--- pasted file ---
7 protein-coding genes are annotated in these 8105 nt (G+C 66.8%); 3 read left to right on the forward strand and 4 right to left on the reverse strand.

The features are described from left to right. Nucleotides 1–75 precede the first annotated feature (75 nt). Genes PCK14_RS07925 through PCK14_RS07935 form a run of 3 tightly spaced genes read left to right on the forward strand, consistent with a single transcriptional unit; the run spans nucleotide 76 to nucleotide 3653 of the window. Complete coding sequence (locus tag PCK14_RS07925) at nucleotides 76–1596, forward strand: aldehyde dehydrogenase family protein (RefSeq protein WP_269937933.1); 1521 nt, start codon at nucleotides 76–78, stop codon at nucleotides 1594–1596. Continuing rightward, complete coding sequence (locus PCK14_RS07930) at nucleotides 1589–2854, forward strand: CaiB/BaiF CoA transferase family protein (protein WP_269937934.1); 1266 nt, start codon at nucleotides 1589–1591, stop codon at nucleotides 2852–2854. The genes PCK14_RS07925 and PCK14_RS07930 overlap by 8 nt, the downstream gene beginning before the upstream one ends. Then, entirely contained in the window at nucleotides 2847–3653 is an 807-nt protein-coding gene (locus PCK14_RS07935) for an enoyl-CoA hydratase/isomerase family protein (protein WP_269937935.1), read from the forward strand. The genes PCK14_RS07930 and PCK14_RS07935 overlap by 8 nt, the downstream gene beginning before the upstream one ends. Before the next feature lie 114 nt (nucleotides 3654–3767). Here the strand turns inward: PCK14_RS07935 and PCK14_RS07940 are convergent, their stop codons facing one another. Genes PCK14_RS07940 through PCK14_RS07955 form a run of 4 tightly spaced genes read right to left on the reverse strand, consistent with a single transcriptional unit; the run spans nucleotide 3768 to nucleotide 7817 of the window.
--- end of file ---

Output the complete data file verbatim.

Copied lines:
7 protein-coding genes are annotated in these 8105 nt (G+C 66.8%); 3 read left to right on the forward strand and 4 right to left on the reverse strand.

The features are described from left to right. Nucleotides 1–75 precede the first annotated feature (75 nt). Genes PCK14_RS07925 through PCK14_RS07935 form a run of 3 tightly spaced genes read left to right on the forward strand, consistent with a single transcriptional unit; the run spans nucleotide 76 to nucleotide 3653 of the window. Complete coding sequence (locus tag PCK14_RS07925) at nucleotides 76–1596, forward strand: aldehyde dehydrogenase family protein (RefSeq protein WP_269937933.1); 1521 nt, start codon at nucleotides 76–78, stop codon at nucleotides 1594–1596. Continuing rightward, complete coding sequence (locus PCK14_RS07930) at nucleotides 1589–2854, forward strand: CaiB/BaiF CoA transferase family protein (protein WP_269937934.1); 1266 nt, start codon at nucleotides 1589–1591, stop codon at nucleotides 2852–2854. The genes PCK14_RS07925 and PCK14_RS07930 overlap by 8 nt, the downstream gene beginning before the upstream one ends. Then, entirely contained in the window at nucleotides 2847–3653 is an 807-nt protein-coding gene (locus PCK14_RS07935) for an enoyl-CoA hydratase/isomerase family protein (protein WP_269937935.1), read from the forward strand. The genes PCK14_RS07930 and PCK14_RS07935 overlap by 8 nt, the downstream gene beginning before the upstream one ends. Before the next feature lie 114 nt (nucleotides 3654–3767). Here the strand turns inward: PCK14_RS07935 and PCK14_RS07940 are convergent, their stop codons facing one another. Genes PCK14_RS07940 through PCK14_RS07955 form a run of 4 tightly spaced genes read right to left on the reverse strand, consistent with a single transcriptional unit; the run spans nucleotide 3768 to nucleotide 7817 of the window.